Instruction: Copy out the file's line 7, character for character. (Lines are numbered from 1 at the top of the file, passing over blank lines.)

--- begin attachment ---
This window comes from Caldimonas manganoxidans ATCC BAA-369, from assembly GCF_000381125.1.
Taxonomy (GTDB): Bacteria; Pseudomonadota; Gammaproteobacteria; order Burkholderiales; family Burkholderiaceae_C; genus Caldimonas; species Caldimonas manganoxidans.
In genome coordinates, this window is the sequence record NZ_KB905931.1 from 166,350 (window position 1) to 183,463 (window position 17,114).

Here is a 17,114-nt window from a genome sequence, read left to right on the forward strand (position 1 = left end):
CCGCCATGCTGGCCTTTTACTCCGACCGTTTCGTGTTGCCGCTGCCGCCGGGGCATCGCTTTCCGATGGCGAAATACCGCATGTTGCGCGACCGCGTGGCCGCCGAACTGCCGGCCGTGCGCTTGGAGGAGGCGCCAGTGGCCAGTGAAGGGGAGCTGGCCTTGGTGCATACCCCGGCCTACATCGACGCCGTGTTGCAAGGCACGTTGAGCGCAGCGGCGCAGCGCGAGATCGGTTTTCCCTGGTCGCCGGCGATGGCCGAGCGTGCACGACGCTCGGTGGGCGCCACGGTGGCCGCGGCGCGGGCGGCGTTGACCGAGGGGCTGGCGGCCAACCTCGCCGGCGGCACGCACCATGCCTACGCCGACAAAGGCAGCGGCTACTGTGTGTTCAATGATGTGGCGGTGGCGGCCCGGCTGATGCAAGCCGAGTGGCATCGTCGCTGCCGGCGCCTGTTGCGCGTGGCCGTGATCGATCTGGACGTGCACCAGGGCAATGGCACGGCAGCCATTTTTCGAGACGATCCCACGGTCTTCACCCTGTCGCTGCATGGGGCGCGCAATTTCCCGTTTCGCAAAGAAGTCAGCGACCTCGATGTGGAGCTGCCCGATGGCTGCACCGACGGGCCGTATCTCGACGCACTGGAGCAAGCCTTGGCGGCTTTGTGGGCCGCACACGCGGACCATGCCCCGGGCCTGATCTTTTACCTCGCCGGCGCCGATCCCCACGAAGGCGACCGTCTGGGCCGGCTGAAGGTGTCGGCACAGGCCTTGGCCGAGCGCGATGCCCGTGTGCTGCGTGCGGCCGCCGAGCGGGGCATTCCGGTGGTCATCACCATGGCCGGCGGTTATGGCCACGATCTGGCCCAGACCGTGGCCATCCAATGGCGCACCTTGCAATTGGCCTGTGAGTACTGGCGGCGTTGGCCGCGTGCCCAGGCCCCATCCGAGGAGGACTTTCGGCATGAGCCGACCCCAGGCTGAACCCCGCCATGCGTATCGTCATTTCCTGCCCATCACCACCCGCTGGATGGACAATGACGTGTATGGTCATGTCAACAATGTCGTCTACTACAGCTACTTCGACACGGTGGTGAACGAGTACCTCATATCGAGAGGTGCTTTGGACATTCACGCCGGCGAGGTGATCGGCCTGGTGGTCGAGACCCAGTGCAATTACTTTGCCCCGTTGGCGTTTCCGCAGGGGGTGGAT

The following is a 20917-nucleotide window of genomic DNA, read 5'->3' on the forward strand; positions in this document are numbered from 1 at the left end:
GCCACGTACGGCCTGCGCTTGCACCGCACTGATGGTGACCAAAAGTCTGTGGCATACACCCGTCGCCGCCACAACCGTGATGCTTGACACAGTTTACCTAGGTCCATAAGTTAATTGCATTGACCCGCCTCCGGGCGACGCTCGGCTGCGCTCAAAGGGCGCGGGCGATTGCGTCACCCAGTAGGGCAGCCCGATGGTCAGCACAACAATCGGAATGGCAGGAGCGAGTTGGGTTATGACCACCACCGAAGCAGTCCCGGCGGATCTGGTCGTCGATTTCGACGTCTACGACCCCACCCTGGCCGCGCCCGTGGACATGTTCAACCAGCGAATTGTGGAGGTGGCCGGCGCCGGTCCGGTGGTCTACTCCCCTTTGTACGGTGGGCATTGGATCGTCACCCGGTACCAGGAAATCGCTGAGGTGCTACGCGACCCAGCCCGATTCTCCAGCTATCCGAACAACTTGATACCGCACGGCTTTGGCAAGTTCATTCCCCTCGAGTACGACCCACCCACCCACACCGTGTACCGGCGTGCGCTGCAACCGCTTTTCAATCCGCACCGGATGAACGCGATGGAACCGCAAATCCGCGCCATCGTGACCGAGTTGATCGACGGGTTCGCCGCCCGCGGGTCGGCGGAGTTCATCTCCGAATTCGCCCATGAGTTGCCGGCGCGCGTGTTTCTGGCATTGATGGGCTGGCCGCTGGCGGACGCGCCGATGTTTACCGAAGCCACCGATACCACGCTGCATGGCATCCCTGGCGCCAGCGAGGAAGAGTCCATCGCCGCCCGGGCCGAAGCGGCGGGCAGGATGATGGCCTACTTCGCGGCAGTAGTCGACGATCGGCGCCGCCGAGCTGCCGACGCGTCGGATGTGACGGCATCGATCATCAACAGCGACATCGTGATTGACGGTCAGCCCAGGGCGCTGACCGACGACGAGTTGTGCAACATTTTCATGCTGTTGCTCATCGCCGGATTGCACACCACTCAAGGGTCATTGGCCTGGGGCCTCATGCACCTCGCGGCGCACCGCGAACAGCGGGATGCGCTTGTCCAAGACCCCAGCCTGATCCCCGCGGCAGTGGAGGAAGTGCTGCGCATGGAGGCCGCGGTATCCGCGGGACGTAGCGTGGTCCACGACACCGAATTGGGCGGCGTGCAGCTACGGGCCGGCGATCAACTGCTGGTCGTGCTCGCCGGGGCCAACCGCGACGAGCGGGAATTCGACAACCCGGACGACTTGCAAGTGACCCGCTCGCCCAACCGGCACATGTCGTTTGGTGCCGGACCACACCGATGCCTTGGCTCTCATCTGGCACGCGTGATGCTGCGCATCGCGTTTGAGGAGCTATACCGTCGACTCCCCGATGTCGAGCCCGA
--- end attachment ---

GCCACGTACGGCCTGCGCTTGCACCGCACTGATGGTGACCAAAAGTCTGTGGCATACACCCGTCGCCGCCACAACCGTGATGCTTGACACAGTTTACCTAGGTCCATAAGTTAATTGCATTGACCCGCCTCCGGGCGACGCTCGGCTGCGCTCAAAGGGCGCGGGCGATTGCGTCACCCAGTAGGGCAGCCCGATGGTCAGCACAACAATCGGAATGGCAGGAGCGAGTTGGGTTATGACCACCACCGAAGCAGTCCCGGCGGATCTGGTCGTCGATTTCGACGTCTACGACCCCACCCTGGCCGCGCCCGTGGACATGTTCAACCAGCGAATTGTGGAGGTGGCCGGCGCCGGTCCGGTGGTCTACTCCCCTTTGTACGGTGGGCATTGGATCGTCACCCGGTACCAGGAAATCGCTGAGGTGCTACGCGACCCAGCCCGATTCTCCAGCTATCCGAACAACTTGATACCGCACGGCTTTGGCAAGTTCATTCCCCTCGAGTACGACCCACCCACCCACACCGTGTACCGGCGTGCGCTGCAACCGCTTTTCAATCCGCACCGGATGAACGCGATGGAACCGCAAATCCGCGCCATCGTGACCGAGTTGATCGACGGGTTCGCCGCCCGCGGGTCGGCGGAGTTCATCTCCGAATTCGCCCATGAGTTGCCGGCGCGCGTGTTTCTGGCATTGATGGGCTGGCCGCTGGCGGACGCGCCGATGTTTACCGAAGCCACCGATACCACGCTGCATGGCATCCCTGGCGCCAGCGAGGAAGAGTCCATCGCCGCCCGGGCCGAAGCGGCGGGCAGGATGATGGCCTACTTCGCGGCAGTAGTCGACGATCGGCGCCGCCGAGCTGCCGACGCGTCGGATGTGACGGCATCGATCATCAACAGCGACATCGTGATTGACGGTCAGCCCAGGGCGCTGACCGACGACGAGTTGTGCAACATTTTCATGCTGTTGCTCATCGCCGGATTGCACACCACTCAAGGGTCATTGGCCTGGGGCCTCATGCACCTCGCGGCGCACCGCGAACAGCGGGATGCGCTTGTCCAAGACCCCAGCCTGATCCCCGCGGCAGTGGAGGAAGTGCTGCGCATGGAGGCCGCGGTATCCGCGGGACGTAGCGTGGTCCACGACACCGAATTGGGCGGCGTGCAGCTACGGGCCGGCGATCAACTGCTGGTCGTGCTCGCCGGGGCCAACCGCGACGAGCGGGAATTCGACAACCCGGACGACTTGCAAGTGACCCGCTCGCCCAACCGGCACATGTCGTTTGGTGCCGGACCACACCGATGCCTTGGCTCTCATCTGGCACGCGTGATGCTGCGCATCGCGTTTGAGGAGCTATACCGTCGACTCCCCGATGTCGAGCCCGA